Veterinary Software: Looking at the Bigger Picture

by Hunter Little

Let’s step back for a second and address the vast landscape that is veterinary software. Some of it is cloud-based, some of it isn’t. Some are pay-as-you-go, some are subscription based, and even a lucky few are free. Whatever the case may be, I think the veterinarymedicine, pet, health care, technology and people concept - happy woman and veterinarian doctor with tablet pc computer checking scottish fold kitten up at vet clinic industry, as a whole, is certainly guilty of one commonality: complacency. Veterinary medicine can be a slow-moving mammoth at times, preferring the familiar and the safe over something new that might upset the long-established balance. At the end of the day, it is easy to slip into the comfortable and seamless flow of the familiar; in other words, to do things as they’ve always been done. This preference for the familiar and long-established is no different in the sphere of veterinary software. Personally, I would wager that most practices have been using the same software for the better part of the past decade or so. But that is only natural. It is, of course, much easier to just continue using what has always been there, rather than take the time to sit down and take a long, hard look at your practice’s software.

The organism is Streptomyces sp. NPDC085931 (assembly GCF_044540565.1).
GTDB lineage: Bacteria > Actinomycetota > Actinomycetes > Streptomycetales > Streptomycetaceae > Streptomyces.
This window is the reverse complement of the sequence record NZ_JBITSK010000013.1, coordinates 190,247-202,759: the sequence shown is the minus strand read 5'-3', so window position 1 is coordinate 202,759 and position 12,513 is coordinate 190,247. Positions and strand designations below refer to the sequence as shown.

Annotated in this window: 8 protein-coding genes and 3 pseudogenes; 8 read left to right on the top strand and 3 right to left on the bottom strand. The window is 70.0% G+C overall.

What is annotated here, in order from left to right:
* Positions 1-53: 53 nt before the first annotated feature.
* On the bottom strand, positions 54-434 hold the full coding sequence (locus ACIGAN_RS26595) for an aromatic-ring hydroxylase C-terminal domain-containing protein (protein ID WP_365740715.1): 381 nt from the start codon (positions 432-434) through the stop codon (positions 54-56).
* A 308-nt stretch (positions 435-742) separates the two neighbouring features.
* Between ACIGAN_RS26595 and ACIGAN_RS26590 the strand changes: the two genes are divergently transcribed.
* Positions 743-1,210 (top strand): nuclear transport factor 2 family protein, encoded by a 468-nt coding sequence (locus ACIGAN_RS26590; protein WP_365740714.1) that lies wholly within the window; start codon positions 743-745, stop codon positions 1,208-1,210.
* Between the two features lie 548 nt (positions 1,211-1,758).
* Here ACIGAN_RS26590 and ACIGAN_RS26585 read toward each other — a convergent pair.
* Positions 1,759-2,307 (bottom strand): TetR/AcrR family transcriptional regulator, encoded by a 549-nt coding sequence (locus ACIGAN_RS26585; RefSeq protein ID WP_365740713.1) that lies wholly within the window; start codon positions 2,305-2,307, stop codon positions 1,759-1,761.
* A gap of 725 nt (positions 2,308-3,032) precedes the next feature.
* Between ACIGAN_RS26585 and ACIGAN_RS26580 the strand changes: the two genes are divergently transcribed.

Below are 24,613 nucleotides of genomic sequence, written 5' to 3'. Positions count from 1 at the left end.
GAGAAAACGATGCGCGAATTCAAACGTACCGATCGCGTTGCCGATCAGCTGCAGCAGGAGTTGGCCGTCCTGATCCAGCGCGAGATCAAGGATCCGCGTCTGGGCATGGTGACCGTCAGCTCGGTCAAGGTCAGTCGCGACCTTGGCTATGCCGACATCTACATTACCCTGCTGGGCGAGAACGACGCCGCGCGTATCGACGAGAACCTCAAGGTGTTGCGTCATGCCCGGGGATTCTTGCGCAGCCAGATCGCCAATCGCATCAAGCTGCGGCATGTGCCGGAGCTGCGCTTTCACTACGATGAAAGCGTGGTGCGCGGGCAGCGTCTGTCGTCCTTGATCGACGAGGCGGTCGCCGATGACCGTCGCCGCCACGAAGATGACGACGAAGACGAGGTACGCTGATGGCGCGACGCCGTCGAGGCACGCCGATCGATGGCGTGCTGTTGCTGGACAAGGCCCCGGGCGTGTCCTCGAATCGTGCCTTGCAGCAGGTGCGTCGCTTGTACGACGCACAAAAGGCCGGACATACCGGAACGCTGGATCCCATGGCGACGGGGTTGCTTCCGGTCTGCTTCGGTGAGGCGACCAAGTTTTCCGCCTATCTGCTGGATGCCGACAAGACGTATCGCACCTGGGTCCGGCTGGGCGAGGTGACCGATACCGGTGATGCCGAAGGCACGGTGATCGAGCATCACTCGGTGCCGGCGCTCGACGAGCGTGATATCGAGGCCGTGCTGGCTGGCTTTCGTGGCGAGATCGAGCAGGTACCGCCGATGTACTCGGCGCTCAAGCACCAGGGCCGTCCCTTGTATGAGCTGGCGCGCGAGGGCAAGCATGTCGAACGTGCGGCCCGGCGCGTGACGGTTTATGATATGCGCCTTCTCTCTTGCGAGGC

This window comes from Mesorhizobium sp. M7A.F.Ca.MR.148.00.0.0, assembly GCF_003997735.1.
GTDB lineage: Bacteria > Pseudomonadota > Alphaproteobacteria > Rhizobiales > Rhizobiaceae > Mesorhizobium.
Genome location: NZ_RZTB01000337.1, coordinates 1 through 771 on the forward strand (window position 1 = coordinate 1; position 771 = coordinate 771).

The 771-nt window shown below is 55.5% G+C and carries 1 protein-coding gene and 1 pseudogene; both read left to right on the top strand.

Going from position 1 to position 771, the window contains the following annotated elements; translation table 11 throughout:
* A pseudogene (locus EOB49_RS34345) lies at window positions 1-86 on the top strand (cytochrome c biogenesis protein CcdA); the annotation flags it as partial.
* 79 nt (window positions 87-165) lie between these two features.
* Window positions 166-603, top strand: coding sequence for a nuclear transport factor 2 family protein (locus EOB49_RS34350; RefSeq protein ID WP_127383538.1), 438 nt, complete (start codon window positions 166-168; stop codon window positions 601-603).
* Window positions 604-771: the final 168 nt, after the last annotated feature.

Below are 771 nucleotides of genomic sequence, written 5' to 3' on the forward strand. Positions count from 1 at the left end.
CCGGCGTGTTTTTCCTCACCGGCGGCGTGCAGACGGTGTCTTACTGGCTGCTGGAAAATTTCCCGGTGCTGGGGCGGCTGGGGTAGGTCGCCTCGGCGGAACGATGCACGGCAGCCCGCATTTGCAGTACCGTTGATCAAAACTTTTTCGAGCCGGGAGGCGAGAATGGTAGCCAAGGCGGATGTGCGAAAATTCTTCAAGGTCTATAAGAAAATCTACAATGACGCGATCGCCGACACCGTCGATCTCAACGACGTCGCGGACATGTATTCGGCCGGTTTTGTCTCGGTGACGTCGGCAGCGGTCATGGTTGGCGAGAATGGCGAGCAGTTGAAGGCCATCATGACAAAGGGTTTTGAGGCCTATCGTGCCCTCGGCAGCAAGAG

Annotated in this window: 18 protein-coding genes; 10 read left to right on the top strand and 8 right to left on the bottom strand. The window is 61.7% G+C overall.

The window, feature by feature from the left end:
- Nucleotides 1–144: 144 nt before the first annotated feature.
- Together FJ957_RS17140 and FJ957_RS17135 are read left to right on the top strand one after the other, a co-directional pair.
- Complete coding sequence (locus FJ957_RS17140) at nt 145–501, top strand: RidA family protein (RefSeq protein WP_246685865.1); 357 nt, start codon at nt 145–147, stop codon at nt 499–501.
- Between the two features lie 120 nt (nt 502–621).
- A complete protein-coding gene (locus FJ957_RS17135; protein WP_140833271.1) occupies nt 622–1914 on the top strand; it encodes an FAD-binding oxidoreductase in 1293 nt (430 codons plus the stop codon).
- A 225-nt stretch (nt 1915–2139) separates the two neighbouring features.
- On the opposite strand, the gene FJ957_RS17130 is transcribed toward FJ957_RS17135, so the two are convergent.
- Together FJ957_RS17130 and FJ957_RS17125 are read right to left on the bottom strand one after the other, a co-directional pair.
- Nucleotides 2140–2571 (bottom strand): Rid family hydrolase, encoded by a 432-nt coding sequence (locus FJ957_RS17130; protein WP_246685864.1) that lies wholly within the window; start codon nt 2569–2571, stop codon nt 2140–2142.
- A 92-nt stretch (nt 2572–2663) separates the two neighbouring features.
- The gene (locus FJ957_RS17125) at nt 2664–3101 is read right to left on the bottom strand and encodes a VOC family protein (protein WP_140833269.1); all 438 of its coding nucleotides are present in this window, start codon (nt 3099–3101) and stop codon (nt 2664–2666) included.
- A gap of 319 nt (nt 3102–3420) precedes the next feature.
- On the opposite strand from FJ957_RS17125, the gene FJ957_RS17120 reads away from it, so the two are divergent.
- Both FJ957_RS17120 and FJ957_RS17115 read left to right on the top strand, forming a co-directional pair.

I would imagine that, by now, you may have picked up on where I’m going with this. Today, I’m going to challenge your old habits. I’m going to challenge the way you think about veterinary software and how it should integrate with your practice. Not because it is the edgy thing to do, or I’m young and think I know better than you. I’m challenging you because it could prove to be a healthy exercise, not only for you as a practitioner, but for you as a business owner; as someone who is interested in the health and vibrancy of their small business. Ultimately, this will be an exercise in challenging the veterinary software norms of our day. Where deficiencies might be hidden, where old habits might be affecting productivity, and where efficiencies can be found or even built anew.

Over the next few posts, we will be looking at some specifics regarding veterinary software, like what services should be considered standard, as well as asking some bigger questions about the nature of veterinary software in 2016 (namely: should you really be paying for your software anymore?) So, today, I’ll leave you with some questions to consider as we move forward. These questions are simply meant to frame the conversation in the coming posts, as well as direct you in your questioning of your current software. Take them as they are (brain food, meant to stimulate your thinking!), and nothing more.


  • When did you buy/download your software? Or, better yet, when was the last time you updated your software?
  • How much are you currently paying for it?
  • Are there more features you COULD have, but you’d have to pay more for them?
  • What services/features come standard?
  • Is your practice taking advantage of the cloud?
  • How long does it take a new employee to learn your current software?
  • If you asked your employees, what would they say about your software?